Both yellowfin and albacore tuna contain moderate amounts of mercury and are safe to eat about once per week. Bigeye and bluefin, on the other hand, have higher levels of mercury and are best limited (source: FDA). Choosing albacore or yellowfin tuna rolls, when possible, is a good way to limit mercury.
For a more detailed look at the mercury levels of tuna check out our guide to tuna while breastfeeding.
Salmon sushi- Salmon is one of the many fish that is typically low in mercury. It is safe to enjoy 2-3 times per week. Not only is it a lower mercury option, but salmon is high in DHA, an omega-3 fatty acid necessary for your baby’s brain development (source: Children’s Hospital of Philadelphia).
Other fish types- Crab, shrimp, and scallops are also common sources of protein in sushi. All of these are considered to be low-mercury options and are safe to eat 2-3 times weekly (source: FDA).
Do keep in mind that if you are eating locally caught fish, check your area’s fish advisories as your local waters may have more mercury and specific guidelines for what is safe- I know mine does!
What About Eating Cooked Sushi When Breastfeeding?
Many sushi restaurants offer a list of cooked sushi. This can include fried rolls, tempura, rolls made with canned tuna, all types of veggie rolls, and those topped with cooked eggs, roe or grilled eel.
During pregnancy, cooked sushi is the way to go since it reduces the risk of foodborne illness and some postpartum and breastfeeding moms prefer to stick with cooked rolls.
All cooked rolls and typical ingredients are safe to enjoy while breastfeeding.
What about Mercury in Sushi When Breastfeeding?
As I mentioned above, there are still some guidelines on how much mercury is safe while breastfeeding and/or pumping. Out of everything that changes after your baby is born, the mercury guidelines remain the same as during pregnancy.
The FDA has published a wonderful guide that breaks down the different types of fish and shellfish and how often they can safely be enjoyed when pregnant or nursing.
Low mercury fish that are safe to eat 2-3 servings of weekly include:
- skipjack and canned light tuna
- whitefish (typically used to make imitation crab).
Fish with moderate amounts of mercury that should be eaten only once weekly include:
- yellowfin and albacore tunas
- mahi mahi (also called dophin)
Some fish are high in mercury, such as:
- bigeye tuna
These are higher in mercury and should be eaten sparingly or avoided altogether when you’re breastfeeding.
Note that is guide is based on a standard serving size, or roughly 4 ounces. Sushi is often not served in large portions and the amount of fish in the roll may be less than 4 ounces. When dining out, you can always ask your server to find out the amount of fish used in the roll.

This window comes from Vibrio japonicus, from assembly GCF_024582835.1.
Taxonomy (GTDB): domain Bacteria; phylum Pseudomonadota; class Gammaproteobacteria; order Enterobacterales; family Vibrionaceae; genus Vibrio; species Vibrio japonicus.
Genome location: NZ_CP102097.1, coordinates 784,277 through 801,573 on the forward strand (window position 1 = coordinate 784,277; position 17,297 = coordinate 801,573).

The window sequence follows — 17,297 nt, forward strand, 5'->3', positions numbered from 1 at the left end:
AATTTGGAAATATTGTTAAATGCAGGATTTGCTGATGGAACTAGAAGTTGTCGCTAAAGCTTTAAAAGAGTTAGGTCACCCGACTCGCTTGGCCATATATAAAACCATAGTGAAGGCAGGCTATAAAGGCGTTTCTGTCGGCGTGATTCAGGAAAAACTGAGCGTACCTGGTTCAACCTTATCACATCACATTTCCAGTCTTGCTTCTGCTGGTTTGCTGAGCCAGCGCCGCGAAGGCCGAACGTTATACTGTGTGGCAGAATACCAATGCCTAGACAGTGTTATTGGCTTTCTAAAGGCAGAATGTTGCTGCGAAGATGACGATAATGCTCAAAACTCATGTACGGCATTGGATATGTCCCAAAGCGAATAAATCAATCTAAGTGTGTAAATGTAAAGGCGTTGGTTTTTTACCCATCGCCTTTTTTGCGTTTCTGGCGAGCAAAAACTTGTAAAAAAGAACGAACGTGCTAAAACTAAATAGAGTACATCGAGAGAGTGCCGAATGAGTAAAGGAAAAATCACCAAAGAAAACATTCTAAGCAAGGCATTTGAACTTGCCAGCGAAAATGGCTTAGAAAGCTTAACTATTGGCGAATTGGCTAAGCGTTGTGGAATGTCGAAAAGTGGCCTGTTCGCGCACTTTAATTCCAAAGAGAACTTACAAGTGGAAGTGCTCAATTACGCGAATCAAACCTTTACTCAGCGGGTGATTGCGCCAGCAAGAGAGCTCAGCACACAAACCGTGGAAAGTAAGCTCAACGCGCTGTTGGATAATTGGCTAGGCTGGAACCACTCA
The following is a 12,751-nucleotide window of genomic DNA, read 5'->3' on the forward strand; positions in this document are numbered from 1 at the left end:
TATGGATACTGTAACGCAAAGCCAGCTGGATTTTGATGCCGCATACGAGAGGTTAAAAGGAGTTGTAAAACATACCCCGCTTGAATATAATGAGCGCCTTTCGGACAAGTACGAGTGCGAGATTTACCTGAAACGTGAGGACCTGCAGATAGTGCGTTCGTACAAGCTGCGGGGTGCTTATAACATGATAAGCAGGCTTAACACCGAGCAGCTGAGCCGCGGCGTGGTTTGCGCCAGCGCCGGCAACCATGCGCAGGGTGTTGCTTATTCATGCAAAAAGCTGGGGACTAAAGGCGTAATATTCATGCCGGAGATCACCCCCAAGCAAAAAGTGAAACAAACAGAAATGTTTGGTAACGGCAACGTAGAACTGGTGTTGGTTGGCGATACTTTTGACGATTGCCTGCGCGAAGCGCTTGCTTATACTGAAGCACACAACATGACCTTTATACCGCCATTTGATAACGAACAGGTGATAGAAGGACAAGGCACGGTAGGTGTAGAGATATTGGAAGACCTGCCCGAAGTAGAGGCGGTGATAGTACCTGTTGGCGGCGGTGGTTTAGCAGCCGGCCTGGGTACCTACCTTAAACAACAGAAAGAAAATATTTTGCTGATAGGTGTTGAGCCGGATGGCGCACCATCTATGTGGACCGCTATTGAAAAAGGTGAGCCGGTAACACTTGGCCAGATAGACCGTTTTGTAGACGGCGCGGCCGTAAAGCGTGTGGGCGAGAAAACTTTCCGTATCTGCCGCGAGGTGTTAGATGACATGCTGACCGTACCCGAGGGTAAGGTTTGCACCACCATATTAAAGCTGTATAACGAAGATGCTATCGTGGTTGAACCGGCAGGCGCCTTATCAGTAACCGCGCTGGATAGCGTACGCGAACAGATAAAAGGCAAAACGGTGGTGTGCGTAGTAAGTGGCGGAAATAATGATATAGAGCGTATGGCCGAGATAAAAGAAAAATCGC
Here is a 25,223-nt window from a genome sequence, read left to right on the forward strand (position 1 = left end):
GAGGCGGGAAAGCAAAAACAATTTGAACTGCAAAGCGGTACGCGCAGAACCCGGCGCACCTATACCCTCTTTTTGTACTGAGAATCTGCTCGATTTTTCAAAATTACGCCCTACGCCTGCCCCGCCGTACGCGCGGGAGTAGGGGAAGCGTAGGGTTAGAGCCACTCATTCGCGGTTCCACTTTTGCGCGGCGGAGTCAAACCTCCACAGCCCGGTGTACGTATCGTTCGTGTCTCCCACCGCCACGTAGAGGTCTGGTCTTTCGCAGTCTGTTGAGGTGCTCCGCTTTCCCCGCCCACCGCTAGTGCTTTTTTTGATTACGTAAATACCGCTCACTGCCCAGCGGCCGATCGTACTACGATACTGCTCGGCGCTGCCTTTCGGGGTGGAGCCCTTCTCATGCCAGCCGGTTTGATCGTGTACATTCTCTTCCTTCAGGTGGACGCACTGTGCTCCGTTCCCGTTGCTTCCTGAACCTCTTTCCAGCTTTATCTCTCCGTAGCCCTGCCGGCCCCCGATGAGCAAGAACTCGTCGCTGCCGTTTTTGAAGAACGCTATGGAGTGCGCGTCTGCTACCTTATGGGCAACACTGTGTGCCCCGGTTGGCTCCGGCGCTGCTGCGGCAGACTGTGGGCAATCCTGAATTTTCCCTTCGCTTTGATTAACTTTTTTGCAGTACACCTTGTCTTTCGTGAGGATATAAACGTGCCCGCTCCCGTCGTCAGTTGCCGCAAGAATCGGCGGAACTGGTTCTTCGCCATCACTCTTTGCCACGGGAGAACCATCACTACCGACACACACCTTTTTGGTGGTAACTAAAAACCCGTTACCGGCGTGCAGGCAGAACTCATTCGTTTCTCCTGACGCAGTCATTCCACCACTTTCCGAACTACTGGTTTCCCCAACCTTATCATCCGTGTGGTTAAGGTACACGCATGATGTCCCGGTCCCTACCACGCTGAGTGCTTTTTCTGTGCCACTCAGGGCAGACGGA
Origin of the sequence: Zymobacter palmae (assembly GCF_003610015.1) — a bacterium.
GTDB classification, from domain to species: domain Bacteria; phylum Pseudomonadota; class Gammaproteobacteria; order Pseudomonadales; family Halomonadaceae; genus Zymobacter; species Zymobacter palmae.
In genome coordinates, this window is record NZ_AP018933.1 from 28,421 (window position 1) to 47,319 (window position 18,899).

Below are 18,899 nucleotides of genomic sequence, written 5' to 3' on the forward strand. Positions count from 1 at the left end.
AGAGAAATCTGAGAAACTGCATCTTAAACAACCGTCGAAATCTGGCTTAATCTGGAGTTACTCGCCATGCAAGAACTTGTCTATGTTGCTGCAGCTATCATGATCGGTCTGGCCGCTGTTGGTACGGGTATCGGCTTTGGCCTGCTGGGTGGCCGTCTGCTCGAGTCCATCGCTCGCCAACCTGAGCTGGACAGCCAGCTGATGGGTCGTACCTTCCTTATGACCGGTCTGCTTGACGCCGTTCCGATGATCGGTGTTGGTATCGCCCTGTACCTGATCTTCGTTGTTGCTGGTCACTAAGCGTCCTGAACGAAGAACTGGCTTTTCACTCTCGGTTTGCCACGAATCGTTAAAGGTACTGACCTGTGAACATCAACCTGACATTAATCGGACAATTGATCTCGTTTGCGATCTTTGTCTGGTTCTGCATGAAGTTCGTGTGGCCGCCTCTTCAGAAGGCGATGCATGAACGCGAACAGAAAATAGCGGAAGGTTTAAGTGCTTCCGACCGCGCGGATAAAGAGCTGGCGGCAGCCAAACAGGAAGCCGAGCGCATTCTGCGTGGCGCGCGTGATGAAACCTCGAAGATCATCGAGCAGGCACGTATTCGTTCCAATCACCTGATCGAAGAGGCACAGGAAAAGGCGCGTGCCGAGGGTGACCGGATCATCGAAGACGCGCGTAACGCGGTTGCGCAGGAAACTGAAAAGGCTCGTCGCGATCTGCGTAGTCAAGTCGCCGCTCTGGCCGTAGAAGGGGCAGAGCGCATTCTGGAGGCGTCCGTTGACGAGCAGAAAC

Because of its DHA content, an important omega-3 fatty acid that promotes baby’s brain development, it is recommended to eat 2-3 servings of fish weekly. All-in-all, the health benefits of eating fish outweigh the health risks for your baby.
Are There Any Benefits of Eating Sushi When Nursing?
While some foods are best known for being delicious, many mothers want to know if the foods they choose are nourishing both them and their breastfed baby.
Between fish, rice, seaweed, and veggies (not to mention any other less traditional toppings), sushi hits all of the major food groups! Seaweed is known to be a nutritional powerhouse and a good source of fiber, iodine, and vitamin B12 (source: LactMed).
Fish of all kinds is a great way to incorporate brain-building DHA into your healthy diet, and is even recommended to eat weekly when lactating (source: APA)!
Keeping up milk supply is a concern for many pumping and/or breastfeeding parents. While no food magically increases your supply, it is important to be eating enough and a variety of food groups. Making milk is tough work and uses a lot of energy.
Sushi, especially rolls with rice, are certainly filling. Including a fat source like avocado or cream cheese can also up the nutrition to keep you full and producing milk.
With fewer things to look out for compared to during pregnancy, it is certainly safe (not to mention easier) to enjoy your favorite sushi rolls throughout your time breastfeeding.